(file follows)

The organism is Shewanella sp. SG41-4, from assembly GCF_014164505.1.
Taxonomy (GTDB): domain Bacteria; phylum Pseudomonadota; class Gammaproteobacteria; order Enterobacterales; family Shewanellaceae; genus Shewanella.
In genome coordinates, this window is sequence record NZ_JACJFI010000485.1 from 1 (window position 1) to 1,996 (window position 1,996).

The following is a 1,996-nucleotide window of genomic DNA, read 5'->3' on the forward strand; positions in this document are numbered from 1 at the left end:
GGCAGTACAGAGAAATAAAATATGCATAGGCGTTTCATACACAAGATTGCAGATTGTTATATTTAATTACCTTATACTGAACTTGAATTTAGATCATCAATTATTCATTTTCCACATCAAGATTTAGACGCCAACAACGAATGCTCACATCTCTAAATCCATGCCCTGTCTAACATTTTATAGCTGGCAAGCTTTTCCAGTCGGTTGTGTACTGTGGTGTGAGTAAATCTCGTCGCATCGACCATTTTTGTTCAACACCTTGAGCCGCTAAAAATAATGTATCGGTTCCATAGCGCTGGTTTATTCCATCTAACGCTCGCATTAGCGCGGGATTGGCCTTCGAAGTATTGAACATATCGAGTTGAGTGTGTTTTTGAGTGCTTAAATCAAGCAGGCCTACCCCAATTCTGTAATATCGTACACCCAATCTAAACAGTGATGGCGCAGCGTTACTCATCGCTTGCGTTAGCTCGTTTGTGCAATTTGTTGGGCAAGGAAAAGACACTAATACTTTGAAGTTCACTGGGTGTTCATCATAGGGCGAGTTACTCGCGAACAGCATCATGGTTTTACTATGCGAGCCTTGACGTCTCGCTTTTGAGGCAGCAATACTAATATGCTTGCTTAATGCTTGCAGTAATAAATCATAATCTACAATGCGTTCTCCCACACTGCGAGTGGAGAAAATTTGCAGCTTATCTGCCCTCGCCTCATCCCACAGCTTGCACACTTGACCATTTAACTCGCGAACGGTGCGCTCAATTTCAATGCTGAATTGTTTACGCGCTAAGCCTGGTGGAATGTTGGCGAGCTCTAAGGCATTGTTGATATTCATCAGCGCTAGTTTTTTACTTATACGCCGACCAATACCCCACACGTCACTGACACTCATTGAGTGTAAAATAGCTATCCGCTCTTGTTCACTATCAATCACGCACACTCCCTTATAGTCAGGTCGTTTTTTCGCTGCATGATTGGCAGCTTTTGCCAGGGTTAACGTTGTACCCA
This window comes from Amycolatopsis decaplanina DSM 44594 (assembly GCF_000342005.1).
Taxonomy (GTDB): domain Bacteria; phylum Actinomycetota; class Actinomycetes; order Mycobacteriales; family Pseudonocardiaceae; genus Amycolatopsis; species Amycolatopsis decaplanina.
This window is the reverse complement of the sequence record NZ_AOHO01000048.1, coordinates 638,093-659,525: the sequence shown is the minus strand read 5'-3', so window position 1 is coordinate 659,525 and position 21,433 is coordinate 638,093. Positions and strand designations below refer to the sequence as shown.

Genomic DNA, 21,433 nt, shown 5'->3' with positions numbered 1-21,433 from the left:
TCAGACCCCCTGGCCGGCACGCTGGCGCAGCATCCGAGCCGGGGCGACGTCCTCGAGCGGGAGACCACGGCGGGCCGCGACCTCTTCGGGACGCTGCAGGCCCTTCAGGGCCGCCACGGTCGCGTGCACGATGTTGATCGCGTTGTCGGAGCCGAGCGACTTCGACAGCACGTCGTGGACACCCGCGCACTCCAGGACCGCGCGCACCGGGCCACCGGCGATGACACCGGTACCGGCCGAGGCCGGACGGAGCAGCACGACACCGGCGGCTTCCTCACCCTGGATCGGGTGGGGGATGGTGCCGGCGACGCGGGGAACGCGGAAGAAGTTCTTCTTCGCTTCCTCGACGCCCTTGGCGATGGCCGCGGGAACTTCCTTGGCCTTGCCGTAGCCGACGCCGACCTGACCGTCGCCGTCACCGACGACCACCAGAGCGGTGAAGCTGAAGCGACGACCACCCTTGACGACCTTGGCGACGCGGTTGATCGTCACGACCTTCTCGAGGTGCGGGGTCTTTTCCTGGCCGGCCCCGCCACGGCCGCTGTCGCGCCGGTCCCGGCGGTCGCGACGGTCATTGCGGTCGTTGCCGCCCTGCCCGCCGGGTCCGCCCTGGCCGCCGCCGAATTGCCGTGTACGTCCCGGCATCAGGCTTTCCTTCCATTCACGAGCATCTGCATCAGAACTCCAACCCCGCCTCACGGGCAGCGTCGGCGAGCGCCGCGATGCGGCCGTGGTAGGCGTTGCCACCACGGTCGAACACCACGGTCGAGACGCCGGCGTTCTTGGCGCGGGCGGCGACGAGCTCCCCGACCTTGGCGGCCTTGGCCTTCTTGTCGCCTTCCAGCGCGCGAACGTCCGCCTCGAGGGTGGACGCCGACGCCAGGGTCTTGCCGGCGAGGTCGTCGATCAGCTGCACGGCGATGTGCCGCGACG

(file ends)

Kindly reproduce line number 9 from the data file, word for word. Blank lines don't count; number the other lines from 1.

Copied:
Genomic DNA, 21,433 nt, shown 5'->3' with positions numbered 1-21,433 from the left: